Monday, October 21, 2013


There used to be a time in my life when words came easy.  Words come easy for me at hard times. They well up in my soul and spill over.  There's a reason an entire book of poetry rushed out of me during my senior year of high school.  It was hard, ya'll.  I felt like everything stable had been ripped from me.  I hurt, but I rejoiced.  My writing was my healing, and I sat in front of a flashing cursor every. single. day.  For hours.  It felt great.

I've had many an aspiration to write a great American novel... or, just a book that gets purchased and read.  In the season I'm in, however, time is fleeting, and the time has just not come.  Where words once came easy, words now seem so difficult.  My words consist of, "Was that a good choice?' and "No, we can't have a snack before dinner."  Words are practical, not poetic.  They are purposeful, not beautiful. At least, that has been my perception.

Many times I've longed for that edge back.  I've longed for the words to flow from me as they did in years before, with ease and fluidity.  I long for that short poetic phrase to erupt in my mind that causes me to put down all else and write line after line around it.

Rarely does it happen.

But last night, the words came.

Let me preface with saying, first, that I've reached a monumental milestone in my life as a mother.  This may seem menial to many of you.  You must realize, it is not for me.  With my youngest (and more than likely last) child nearing *gulp* three and hitting milestone after milestone, I'm putting a lot of things away.  No more cribs, no more diapers, no more size 2t clothing (yeah, she's huge), no more calling her 'baby' ("I a big girl, mommy"), and the list goes on.  Believe it or not, I've fared well with these.  The realization that stopped me in my tracks:  I've more than likely bought my last box of Cheerios.  Ok, not in the sense that we'll never eat Cheerios again, but in the sense that this staple of a 'finger - food' is no longer a necessity in my pantry.  Ans hasn't been in a high chair in many, many months, and we've totally passed the place of them wanting dry cereal for breakfast, or Cheerios at all for that matter.  So the other day when I was making my grocery list and I noticed the Cheerios were all but out, as I was going to write it on my list I thought, "I don't really need these."  And it hit me.  Like a ton of falling bricks.  For the first time in 4.5 years, we are out of the Cheerio stage.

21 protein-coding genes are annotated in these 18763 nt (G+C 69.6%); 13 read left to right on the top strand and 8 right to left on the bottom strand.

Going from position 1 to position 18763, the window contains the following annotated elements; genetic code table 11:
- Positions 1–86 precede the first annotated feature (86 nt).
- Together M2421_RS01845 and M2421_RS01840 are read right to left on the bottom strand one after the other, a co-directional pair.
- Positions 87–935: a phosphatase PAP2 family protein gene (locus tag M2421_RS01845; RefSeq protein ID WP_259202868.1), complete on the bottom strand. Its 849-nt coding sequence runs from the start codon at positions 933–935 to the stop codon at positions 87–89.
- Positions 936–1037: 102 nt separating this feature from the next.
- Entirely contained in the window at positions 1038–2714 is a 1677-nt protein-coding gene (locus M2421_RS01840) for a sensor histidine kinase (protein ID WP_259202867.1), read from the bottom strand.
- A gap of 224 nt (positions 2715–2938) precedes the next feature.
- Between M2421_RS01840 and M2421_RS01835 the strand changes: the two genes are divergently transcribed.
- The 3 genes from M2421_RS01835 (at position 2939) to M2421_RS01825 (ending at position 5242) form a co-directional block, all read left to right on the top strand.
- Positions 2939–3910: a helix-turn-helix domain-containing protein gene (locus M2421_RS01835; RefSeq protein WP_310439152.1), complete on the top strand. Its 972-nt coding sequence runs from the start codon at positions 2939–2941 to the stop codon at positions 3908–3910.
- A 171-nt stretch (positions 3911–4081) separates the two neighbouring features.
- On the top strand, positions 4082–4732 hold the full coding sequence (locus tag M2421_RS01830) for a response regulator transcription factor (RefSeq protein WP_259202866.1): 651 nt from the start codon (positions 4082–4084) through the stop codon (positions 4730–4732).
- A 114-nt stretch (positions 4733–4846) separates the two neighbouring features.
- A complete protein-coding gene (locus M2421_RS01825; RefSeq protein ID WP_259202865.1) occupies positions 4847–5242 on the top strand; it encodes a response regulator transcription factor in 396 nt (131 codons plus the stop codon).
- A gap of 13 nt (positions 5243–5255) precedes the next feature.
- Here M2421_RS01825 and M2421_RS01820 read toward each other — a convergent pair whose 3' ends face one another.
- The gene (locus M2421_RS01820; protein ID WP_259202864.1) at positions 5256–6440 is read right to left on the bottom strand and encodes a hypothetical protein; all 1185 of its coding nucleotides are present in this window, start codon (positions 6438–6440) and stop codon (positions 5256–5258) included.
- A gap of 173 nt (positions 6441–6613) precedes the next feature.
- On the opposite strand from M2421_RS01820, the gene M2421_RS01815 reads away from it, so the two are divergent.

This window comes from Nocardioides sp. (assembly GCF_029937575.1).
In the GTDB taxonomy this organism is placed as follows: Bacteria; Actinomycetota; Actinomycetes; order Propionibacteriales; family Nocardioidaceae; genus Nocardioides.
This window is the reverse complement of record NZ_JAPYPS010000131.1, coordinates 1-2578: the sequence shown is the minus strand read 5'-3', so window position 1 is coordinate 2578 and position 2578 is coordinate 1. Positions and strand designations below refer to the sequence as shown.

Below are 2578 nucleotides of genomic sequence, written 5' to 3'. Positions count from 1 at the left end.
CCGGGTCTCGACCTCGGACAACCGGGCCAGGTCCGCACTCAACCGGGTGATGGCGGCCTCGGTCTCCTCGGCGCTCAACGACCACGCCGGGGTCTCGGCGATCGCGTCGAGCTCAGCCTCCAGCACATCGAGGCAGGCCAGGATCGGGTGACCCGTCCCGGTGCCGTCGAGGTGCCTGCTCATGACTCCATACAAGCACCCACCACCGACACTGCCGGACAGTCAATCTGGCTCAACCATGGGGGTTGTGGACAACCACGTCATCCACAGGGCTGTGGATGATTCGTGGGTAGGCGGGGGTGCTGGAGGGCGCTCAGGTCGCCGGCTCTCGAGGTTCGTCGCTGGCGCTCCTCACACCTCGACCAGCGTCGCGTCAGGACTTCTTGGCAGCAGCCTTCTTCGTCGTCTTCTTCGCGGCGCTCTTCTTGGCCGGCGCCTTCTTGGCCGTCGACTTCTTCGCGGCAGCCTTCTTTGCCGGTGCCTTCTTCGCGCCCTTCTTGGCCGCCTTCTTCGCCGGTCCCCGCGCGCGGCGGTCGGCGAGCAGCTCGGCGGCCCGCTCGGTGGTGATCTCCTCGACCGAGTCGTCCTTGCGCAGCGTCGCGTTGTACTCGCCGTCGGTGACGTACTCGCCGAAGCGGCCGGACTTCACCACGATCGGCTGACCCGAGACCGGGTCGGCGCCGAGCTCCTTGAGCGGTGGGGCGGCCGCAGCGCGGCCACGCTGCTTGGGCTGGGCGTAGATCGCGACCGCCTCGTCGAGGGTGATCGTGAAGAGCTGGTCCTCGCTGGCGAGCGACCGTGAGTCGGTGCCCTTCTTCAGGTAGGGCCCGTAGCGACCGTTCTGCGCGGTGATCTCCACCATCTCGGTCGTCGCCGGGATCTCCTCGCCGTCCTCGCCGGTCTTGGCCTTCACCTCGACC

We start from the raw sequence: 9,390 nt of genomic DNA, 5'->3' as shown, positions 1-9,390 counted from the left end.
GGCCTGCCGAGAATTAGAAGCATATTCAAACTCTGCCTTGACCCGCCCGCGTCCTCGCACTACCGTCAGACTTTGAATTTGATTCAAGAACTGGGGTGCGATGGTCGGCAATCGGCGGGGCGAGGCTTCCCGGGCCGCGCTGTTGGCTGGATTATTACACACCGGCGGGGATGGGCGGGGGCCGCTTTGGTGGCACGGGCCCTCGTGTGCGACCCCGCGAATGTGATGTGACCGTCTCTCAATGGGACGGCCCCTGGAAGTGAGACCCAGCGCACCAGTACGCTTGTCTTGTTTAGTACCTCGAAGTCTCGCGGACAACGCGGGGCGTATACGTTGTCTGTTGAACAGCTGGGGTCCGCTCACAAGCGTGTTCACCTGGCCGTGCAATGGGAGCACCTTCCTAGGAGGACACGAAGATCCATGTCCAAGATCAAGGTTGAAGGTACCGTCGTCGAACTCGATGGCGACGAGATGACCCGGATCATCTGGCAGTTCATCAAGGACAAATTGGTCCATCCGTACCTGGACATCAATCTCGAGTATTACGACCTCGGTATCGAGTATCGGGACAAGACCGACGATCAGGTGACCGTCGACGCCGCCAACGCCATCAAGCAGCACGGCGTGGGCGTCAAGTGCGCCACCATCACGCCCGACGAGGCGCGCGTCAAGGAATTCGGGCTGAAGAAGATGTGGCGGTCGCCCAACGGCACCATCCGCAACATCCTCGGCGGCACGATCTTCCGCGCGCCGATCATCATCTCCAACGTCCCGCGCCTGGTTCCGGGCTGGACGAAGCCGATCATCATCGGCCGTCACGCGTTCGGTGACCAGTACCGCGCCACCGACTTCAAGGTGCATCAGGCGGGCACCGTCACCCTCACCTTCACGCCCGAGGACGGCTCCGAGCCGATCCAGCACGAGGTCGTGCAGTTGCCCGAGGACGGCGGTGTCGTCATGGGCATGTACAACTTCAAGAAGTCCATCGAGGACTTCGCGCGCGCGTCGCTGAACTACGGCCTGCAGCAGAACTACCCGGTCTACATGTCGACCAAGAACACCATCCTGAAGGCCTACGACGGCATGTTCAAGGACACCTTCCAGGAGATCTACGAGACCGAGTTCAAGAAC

It was a series of events after that where I caught myself thinking, "I can't wait until..." and I found myself catching my thought mid-sentence and changing it, "I'm so thankful she's still...".   It's amazing how your perspective changes.

Secondly - this is rough.  It's literally the first poem I've written in... years.  It's choppy, unedited, and doesn't exactly have a cadence I love at the moment, but it's what poured from my heart last night.  Be easy on me.  Here it is:

Leaves on a Windy Day
A time for all things - 
Plenty tasks to be done, 
But my heart longs and wanders
for the season to come.
The groanings of labors
and untimely deeds
leaves my soul rushing forward,
No warning it heeds,
To days far ahead
where we can coast on with ease.

And they pass. Seasons change. 
Leaves on a windy day. 

Yet new seasons, new struggles,
New longings and pain,
And just a glimmer of wishing 
things could still be the same
of a day in past seasons,
But now I look on
to just a stage, just a day 
to get this day gone
and see what new things 
lie ahead and along. 

And they pass.  Seasons change.  
Leaves on a windy day. 

And fleeting and flying 
are the days that go past.
And I taste and I savor ALL seasons,
At last!
But not without longing
and wishing for days
that I'd squandered, rejected, 
and wished far away.
And now I can see
the mistake that I've made.
The days I'd wished through,
The days now gone past,
Are the days that I missed
that I now want to last!
And the mist rises slowly,
but just in a flash...

They pass.  Seasons change. 
We are leaves on a windy day.
Don't wish it away. 


  1. Oh my goodness, friend. This brought tears to my eyes.
    I didn't know you loved/wrote poetry?! I wrote it in high school, too, and also haven't picked up that pen in a really long time (other than one that I wrote for my nephew when he was born in March, but that was still my first in yeeeears).

    I'm always edified by your posts; you're a beautiful writer. And now, I'm a fan of your poetry. That's a gift, friend, don't put that pen down! :)

  2. I love you for this! And didn't know you wrote either! Of course, I love reading your blog, which is poetic in yourself... we should share old friends ;)

    1. I agree, I would love to read your work! And I will have to find a copy of the one I wrote for my nephew, Sawyer. It's called Sawyer's Nonna, and it's a poem to him about my Mom. :)

      Since I'm getting back into blogging--and kinda getting other writing itches--I've been wanting to pick up some poetry and get back into that again. I picked up a William Cowper collection we have, and loooooved his poem Jehovah Jireh. It's lovely stuff. :) You should check that one out.

      I saw your comment on LeAnna's post and just have to say that I miss you, too! Craig was looking at FB pictures the other day and was just so shocked at how big your kids are. :( It's been ages, it feels like.